• So you’re trying to help people even when they’re still using.

    Yeah. One thing that I’ve learned is that I try my best not to judge people. And the good thing about my groups, all of the people who have already been through the detox, they feel for the person because they know what they’re going through. But I just tell them to keep coming. Don’t worry about what it looks like, don’t worry about any of that. Just keep coming to group. I really don’t care how you come in. Just keep coming in.

  • How important is family involvement in helping the addict overcome addiction?

    If the family is not involved, it’s very difficult. What I normally do is try to get the family here so that I can teach them how to react to the person if the relapse or if they’re struggling – how to manage that. It has more to do about education. I try to educate them on the process that it’s going to take for the person to get better.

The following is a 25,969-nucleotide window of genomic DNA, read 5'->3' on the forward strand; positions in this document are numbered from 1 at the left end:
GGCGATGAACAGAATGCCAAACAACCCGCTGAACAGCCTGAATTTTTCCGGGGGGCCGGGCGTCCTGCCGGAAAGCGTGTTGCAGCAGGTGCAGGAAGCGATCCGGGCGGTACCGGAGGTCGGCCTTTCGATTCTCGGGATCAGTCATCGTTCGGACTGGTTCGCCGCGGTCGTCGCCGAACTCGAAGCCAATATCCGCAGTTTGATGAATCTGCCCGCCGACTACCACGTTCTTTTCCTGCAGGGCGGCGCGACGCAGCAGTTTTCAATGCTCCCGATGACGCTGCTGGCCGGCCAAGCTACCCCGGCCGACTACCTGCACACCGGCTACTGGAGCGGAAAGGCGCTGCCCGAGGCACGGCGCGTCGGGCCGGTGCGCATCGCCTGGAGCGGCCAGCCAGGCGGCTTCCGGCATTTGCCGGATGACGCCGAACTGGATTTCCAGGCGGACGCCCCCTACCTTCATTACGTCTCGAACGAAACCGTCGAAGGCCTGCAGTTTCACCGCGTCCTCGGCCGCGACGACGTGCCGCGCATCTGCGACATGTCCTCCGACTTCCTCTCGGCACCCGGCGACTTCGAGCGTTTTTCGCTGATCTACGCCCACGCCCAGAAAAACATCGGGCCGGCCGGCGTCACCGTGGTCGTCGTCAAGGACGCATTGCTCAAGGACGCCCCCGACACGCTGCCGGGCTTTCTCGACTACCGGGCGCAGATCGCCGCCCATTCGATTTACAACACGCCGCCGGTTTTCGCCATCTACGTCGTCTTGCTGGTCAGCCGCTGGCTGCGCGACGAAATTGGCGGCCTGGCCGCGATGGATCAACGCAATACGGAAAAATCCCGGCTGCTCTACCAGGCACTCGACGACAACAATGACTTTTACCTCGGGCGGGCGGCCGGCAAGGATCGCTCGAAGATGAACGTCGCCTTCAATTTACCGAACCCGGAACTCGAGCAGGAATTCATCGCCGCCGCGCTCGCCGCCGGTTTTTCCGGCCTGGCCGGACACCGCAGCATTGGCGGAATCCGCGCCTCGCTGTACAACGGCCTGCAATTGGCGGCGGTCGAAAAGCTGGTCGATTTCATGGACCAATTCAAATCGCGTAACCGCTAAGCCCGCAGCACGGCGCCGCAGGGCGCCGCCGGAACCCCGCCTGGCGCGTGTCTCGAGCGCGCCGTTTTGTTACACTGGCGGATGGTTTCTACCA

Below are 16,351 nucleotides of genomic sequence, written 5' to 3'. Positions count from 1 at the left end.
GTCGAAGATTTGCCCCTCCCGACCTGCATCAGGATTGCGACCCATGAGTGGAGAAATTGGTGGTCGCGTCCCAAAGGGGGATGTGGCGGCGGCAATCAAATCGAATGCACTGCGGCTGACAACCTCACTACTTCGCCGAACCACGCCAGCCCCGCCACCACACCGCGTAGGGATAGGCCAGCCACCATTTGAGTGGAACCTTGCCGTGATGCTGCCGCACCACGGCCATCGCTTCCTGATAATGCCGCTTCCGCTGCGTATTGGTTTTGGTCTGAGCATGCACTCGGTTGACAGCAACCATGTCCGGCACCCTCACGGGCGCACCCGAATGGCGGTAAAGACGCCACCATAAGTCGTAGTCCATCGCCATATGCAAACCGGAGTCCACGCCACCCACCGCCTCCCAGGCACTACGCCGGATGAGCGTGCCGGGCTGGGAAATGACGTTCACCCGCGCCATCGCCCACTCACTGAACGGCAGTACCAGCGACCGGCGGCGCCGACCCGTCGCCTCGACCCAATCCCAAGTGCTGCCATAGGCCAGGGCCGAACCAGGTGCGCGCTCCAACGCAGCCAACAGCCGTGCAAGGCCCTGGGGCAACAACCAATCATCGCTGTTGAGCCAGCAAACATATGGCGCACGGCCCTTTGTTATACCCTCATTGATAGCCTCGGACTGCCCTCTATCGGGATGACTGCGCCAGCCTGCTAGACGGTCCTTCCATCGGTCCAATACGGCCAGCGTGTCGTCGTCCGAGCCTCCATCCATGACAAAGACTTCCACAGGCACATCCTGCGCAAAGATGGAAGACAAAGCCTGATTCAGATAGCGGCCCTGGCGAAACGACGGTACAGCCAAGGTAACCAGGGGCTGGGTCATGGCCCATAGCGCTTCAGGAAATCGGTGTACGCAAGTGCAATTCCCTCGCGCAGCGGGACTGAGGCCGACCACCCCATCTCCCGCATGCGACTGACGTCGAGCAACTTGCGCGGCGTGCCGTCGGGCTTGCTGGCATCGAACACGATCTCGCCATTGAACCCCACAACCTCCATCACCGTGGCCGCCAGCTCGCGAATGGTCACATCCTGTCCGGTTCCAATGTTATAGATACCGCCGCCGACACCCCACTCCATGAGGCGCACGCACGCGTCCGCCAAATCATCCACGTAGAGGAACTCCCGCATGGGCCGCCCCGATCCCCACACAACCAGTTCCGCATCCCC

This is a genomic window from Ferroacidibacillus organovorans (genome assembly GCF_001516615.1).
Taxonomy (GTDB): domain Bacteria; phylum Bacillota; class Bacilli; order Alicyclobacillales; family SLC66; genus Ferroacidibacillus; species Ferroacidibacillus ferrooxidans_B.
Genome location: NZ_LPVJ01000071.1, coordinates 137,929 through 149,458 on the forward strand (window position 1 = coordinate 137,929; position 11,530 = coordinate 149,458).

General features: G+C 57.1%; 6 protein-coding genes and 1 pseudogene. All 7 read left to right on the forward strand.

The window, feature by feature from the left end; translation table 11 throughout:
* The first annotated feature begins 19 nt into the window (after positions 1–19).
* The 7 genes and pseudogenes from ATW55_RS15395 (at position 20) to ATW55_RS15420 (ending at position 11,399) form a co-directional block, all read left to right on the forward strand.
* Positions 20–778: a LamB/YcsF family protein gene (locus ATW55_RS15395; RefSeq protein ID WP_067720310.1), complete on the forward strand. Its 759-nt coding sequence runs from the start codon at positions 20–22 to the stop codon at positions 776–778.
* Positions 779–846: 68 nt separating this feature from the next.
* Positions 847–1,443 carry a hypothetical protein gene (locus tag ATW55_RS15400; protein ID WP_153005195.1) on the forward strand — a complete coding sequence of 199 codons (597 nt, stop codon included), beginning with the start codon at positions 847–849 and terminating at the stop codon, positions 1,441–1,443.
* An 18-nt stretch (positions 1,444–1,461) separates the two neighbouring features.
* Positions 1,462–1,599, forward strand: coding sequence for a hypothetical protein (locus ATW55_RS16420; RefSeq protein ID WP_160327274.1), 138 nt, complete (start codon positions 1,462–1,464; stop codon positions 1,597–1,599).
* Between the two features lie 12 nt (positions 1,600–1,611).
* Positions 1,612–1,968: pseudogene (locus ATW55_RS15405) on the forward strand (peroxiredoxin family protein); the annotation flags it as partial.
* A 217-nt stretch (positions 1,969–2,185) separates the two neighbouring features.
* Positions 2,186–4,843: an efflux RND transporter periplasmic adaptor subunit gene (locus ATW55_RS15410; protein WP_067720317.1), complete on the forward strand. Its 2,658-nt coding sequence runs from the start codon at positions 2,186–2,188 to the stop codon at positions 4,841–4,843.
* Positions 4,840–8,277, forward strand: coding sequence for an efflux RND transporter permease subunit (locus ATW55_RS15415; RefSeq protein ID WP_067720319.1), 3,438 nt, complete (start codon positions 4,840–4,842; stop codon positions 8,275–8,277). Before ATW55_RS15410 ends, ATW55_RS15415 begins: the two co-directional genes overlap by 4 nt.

• What would like to see done to improve the fight against prescription medication addiction and increase the chances for successful recovery?

    If I had a wish list, the top thing would be to help take away the stigma. I think the stigma in society is what puts people in a greater bind. What is usual is that people come into treatment when everybody’s shunning them. And once you put the guilt and the shame on them, a lot of people isolate themselves. Yeah, I think that’s the one thing that I would change.